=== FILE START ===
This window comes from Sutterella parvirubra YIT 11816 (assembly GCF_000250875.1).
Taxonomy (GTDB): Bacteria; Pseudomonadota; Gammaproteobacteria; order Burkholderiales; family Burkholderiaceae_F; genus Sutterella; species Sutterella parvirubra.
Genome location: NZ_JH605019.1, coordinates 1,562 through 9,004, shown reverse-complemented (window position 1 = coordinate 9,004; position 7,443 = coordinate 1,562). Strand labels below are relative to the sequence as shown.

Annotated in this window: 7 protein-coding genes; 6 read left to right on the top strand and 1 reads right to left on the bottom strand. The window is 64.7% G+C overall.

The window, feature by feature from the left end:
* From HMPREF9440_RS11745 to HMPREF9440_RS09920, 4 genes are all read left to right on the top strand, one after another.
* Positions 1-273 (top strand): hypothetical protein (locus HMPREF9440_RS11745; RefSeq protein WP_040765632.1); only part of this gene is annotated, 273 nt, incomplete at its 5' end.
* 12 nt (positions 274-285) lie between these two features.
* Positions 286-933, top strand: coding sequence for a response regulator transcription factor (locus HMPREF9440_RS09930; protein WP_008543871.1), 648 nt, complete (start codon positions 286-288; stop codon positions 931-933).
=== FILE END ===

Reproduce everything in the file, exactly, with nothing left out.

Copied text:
This window comes from Sutterella parvirubra YIT 11816 (assembly GCF_000250875.1).
Taxonomy (GTDB): Bacteria; Pseudomonadota; Gammaproteobacteria; order Burkholderiales; family Burkholderiaceae_F; genus Sutterella; species Sutterella parvirubra.
Genome location: NZ_JH605019.1, coordinates 1,562 through 9,004, shown reverse-complemented (window position 1 = coordinate 9,004; position 7,443 = coordinate 1,562). Strand labels below are relative to the sequence as shown.

Annotated in this window: 7 protein-coding genes; 6 read left to right on the top strand and 1 reads right to left on the bottom strand. The window is 64.7% G+C overall.

The window, feature by feature from the left end:
* From HMPREF9440_RS11745 to HMPREF9440_RS09920, 4 genes are all read left to right on the top strand, one after another.
* Positions 1-273 (top strand): hypothetical protein (locus HMPREF9440_RS11745; RefSeq protein WP_040765632.1); only part of this gene is annotated, 273 nt, incomplete at its 5' end.
* 12 nt (positions 274-285) lie between these two features.
* Positions 286-933, top strand: coding sequence for a response regulator transcription factor (locus HMPREF9440_RS09930; protein WP_008543871.1), 648 nt, complete (start codon positions 286-288; stop codon positions 931-933).